Rose Tremain deserves a hallelujah chorus dedicated to her alone. A decade after the appearance of Restoration
, with its superb evocation of the British baroque, comes her glorious and enthralling Music and Silence
. Like the earlier novel, this one is a treasure house of delights--as haunting as it is pleasurable and teeming with real and imagined characters, intrigues, searches, and betrayals. The vivid scenes loop in and out, back and forth, like overlapping and repeated chords in a single, delicious composition.
The year is 1629, and King Christian IV of Denmark is living in a limbo of fear for his life and rage over his country's ruin, not to mention his wife's not-so-secret adultery. He consoles himself with impossible dreams and with music, the latter performed by his royal orchestra in a freezing cellar while he listens in his cozy chamber directly above. Music, he hopes, will create the sublime order he craves. The queen, meanwhile, detests nothing more. The duty of assuaging the king's miseries falls to his absurdly handsome English lutenist, Peter Claire, who resigns himself to his (so to speak) underground success:
They begin. It seems to Peter Claire as if they are playing only for themselves, as if this is a rehearsal for some future performance in a grand, lighted room. He has to keep reminding himself that the music is being carried, as breath is carried through the body of a wind instrument, through the twisted pipes, and emerging clear and sharp in the Vinterstue, where King Christian is eating his breakfast.... He strives, as always, for perfection and, because he is playing and listening with such fierce concentration, doesn't notice the cold in the cellar as he thought he would, and his fingers feel nimble and supple.
Other stories, each of them full of fabulous invention, intertwine with these musical machinations. There is the tale of the king's mother, who hoards her gold in secret; the tormenting memory of his boyhood friend, Bror; and the romance between Peter Claire and the queen's downtrodden maid, Emilia. And while the author paid meticulous mind to her period settings, her take on desire and longing has a very modern intensity to it, as if an ancient score were being performed on a contemporary (and surpassingly elegant) instrument. --Ruth Petrie
--This text refers to the
Audio CD edition.
From Publishers Weekly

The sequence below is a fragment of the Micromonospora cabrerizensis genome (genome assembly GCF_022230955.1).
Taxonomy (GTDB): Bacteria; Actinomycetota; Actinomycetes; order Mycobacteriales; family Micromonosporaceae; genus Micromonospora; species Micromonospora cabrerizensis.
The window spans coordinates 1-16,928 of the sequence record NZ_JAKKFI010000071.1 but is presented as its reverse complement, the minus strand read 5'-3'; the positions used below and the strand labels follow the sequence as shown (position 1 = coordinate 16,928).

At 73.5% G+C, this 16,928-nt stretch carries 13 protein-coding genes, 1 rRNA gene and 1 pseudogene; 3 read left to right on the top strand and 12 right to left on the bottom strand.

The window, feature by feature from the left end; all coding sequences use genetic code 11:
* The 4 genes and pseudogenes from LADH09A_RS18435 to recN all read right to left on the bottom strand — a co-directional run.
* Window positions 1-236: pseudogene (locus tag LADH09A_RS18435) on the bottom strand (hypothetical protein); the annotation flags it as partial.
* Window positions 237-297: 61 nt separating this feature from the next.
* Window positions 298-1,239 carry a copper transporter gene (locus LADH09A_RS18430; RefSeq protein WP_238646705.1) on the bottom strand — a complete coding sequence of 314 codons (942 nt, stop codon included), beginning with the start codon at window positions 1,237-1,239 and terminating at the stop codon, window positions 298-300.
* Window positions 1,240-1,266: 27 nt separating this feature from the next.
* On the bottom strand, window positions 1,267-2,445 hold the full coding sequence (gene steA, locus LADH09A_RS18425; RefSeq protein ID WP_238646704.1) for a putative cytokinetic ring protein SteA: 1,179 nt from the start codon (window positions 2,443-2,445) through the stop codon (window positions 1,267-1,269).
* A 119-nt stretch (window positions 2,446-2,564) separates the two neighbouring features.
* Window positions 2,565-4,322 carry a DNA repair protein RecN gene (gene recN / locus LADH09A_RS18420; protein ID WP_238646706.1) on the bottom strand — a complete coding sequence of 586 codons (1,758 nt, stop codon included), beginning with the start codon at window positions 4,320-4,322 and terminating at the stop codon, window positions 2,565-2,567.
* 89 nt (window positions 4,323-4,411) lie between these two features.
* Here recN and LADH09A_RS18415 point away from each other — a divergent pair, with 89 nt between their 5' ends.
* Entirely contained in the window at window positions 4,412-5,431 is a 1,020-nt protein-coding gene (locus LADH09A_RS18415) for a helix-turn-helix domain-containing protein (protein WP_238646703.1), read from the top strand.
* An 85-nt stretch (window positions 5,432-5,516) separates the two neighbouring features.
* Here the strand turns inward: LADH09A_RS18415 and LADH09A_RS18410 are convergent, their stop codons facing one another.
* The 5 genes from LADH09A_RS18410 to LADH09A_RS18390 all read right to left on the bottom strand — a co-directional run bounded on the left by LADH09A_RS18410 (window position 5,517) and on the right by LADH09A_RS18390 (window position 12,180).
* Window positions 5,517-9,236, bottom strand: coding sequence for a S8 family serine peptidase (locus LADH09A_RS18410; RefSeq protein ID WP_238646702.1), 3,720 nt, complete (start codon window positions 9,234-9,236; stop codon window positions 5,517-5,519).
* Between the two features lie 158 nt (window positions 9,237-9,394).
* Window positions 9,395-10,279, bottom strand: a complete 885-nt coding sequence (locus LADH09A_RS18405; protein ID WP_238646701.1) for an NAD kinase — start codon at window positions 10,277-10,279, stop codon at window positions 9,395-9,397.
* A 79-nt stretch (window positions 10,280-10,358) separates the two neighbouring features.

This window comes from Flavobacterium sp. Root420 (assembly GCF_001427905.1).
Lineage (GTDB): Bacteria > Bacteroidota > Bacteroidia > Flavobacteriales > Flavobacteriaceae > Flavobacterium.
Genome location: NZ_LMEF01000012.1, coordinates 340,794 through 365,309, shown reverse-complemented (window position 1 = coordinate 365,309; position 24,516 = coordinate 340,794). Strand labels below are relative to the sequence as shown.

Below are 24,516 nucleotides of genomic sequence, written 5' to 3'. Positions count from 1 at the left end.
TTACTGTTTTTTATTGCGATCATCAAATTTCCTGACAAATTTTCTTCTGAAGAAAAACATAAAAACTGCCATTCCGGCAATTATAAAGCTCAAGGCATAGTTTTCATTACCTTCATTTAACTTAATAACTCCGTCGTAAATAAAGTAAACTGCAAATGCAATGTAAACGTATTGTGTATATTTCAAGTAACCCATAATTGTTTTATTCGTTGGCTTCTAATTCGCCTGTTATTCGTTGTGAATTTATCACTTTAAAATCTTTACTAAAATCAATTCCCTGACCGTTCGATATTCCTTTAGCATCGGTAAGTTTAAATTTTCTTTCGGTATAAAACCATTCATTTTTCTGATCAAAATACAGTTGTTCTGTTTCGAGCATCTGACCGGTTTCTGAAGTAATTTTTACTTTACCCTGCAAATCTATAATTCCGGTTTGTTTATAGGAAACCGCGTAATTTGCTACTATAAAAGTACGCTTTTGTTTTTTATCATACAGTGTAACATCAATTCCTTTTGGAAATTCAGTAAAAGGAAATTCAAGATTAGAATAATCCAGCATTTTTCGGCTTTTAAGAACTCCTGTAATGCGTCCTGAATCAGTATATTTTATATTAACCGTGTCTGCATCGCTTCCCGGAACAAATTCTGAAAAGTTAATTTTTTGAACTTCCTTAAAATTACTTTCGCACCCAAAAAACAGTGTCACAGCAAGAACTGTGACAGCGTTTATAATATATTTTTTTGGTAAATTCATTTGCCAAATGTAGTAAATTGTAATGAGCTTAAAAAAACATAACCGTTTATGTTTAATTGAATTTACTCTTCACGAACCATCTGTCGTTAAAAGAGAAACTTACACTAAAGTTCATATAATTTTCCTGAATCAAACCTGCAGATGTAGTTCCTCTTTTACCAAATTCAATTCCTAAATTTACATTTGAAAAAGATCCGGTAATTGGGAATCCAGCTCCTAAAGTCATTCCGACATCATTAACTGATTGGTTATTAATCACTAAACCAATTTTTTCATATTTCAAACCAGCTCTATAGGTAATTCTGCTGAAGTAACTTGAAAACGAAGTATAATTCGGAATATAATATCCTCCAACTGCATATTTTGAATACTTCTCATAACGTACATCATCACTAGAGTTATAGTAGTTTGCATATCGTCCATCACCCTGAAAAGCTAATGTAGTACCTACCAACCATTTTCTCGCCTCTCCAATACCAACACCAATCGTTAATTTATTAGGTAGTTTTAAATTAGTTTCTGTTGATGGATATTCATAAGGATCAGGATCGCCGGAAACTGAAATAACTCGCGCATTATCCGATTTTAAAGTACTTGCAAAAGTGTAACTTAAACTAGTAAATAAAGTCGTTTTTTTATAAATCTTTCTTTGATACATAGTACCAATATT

As she proved in Restoration, Tremain can write literary historical novels whose period details encompass the social and intellectual currents of their time and place. This dazzlingly imaginative, powerfully atmospheric work is set mainly in 17th-century Denmark. One of the protagonists is English, however, and Tremain captures the sensibilities of natives of both countries. British lutenist Peter Claire arrives in Copenhagen in 1629 to join the orchestra of King Christian IV. Depressed after a doomed love affair with a soulful Irish countess, Peter finds his melancholy mood mirrored by that of the king, who is beset by both financial and marital crises. That fruitless wars and profligate spending by the Danish nobility have depleted the country's coffers is the king's public woe; privately, his heart is anguished by the behavior of his consort, Kristen Munk, who despises her own children, keeps her spouse from her bed and is carrying on with a German mercenary. Recognizing in Peter's handsome countenance a resemblance to a lost childhood friend, Christian declares that Peter is the "angel" who will help solve his personal and national problems. Tremain's complex plot is built in small increments. Excerpts from the brazenly selfish Kirsten's diary alternate with the points of view of dozens of others, including Kirsten's lady-in-waiting Emilia Tilsen. Kirsten deems Emilia irreplaceable and prevents her from openly acknowledging her feelings for Peter. Love--requited and thwarted, healthy and perverted, damaging and healing--is one theme of the novel, represented by six pairs of lovers. Love is inextricably tied to the power to enslave; perhaps it's a form of enchantment, of which another manifestation is music. Tremain builds her narrative via alternating voices blending like the solos of musical instruments. Threading irony among its many leitmotifs (Christian IV, for example, who understands that music can "lead to the divine," subjects his musicians to brutal living conditions), the narrative sweeps to a dramatic crescendo, with several characters in mortal danger and the prospect of tragedy everywhere. Yet it ends in felicitous harmony, a triumph of storytelling by a master of the art. 9-city author tour. (Apr.)
Copyright 2000 Reed Business Information, Inc.
--This text refers to the
Audio CD edition.